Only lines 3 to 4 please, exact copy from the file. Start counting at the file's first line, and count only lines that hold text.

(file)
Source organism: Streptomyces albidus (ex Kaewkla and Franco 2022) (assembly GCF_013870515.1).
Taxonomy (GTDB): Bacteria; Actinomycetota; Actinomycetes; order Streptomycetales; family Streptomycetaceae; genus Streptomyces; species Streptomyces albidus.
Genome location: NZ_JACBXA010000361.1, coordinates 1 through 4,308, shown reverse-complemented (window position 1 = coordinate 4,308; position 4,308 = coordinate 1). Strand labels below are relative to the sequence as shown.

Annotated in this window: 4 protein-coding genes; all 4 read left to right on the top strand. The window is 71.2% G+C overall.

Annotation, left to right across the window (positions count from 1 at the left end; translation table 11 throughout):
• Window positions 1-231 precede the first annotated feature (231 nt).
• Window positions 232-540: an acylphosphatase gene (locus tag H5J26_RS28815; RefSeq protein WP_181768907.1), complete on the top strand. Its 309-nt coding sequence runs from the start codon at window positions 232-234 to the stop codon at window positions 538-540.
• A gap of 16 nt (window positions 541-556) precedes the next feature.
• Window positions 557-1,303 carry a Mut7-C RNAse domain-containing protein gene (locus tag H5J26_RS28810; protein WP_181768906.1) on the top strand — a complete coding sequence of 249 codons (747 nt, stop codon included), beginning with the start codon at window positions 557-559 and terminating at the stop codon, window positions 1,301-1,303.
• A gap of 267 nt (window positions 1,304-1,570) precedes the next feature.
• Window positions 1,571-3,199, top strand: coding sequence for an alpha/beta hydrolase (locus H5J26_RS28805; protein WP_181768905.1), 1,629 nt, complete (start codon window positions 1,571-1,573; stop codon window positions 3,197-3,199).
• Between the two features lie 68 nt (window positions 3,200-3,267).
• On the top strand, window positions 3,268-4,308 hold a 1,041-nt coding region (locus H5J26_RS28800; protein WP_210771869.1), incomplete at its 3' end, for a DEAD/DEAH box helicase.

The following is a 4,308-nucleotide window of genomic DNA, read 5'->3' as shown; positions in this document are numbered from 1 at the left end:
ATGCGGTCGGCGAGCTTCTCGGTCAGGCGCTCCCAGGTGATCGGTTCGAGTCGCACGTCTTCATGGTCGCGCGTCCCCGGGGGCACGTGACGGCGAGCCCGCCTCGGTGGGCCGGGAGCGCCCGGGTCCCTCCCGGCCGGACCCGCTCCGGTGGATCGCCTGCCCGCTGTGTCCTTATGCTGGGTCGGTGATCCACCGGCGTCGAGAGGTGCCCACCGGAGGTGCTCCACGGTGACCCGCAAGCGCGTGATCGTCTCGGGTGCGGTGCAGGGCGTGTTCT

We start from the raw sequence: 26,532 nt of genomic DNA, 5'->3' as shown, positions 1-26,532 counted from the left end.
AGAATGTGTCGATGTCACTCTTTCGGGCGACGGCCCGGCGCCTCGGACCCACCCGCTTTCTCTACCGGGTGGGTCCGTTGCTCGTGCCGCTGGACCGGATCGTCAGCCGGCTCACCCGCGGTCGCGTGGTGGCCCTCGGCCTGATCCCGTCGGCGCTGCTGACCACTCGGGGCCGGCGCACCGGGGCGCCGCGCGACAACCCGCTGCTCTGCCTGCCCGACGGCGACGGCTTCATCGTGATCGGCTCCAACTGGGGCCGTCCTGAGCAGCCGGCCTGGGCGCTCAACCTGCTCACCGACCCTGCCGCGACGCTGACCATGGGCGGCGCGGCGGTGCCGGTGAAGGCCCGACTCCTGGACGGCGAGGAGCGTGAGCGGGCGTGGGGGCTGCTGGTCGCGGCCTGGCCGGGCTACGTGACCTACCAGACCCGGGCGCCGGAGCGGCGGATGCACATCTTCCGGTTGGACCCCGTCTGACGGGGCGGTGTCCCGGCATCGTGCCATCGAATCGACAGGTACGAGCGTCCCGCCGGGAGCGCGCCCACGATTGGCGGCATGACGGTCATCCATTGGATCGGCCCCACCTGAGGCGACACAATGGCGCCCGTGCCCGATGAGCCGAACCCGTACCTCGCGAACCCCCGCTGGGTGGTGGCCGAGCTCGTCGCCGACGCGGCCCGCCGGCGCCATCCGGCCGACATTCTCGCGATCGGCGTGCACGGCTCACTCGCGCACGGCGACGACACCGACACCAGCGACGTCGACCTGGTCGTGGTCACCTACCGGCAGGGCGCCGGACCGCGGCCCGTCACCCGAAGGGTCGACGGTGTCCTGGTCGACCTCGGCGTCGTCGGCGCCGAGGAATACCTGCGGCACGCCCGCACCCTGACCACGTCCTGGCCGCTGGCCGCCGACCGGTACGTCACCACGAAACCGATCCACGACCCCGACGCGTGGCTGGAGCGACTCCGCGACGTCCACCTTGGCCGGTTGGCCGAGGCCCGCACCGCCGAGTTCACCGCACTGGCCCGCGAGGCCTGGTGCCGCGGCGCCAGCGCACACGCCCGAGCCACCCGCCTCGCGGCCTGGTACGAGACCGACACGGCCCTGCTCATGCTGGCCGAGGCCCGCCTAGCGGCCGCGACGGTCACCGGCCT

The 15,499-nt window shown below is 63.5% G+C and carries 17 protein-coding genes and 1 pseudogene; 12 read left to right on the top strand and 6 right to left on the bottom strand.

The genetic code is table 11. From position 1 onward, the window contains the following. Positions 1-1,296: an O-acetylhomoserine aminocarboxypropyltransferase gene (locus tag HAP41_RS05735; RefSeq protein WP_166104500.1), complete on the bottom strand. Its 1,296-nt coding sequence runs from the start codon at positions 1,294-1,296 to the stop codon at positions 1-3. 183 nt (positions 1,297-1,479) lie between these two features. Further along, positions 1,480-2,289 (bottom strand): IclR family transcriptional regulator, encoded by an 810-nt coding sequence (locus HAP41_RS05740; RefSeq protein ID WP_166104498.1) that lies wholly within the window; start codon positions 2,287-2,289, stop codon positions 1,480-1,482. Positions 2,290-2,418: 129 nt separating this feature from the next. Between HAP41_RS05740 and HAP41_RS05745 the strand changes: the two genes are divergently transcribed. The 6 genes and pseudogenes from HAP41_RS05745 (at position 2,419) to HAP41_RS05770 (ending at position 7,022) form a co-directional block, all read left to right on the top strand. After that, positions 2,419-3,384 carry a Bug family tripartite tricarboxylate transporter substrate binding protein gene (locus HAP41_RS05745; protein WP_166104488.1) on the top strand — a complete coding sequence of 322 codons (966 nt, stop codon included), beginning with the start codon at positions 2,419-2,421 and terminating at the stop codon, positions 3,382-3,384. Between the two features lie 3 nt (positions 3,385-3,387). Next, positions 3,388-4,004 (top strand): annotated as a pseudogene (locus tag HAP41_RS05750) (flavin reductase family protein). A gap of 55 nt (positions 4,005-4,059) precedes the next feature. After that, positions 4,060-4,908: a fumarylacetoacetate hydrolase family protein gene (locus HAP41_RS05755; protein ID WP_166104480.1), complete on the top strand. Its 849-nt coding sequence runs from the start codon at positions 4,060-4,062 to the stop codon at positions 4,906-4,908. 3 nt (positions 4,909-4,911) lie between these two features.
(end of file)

Genome location: NZ_JACBXA010000361.1, coordinates 1 through 4,308, shown reverse-complemented (window position 1 = coordinate 4,308; position 4,308 = coordinate 1). Strand labels below are relative to the sequence as shown.

Annotated in this window: 4 protein-coding genes; all 4 read left to right on the top strand. The window is 71.2% G+C overall.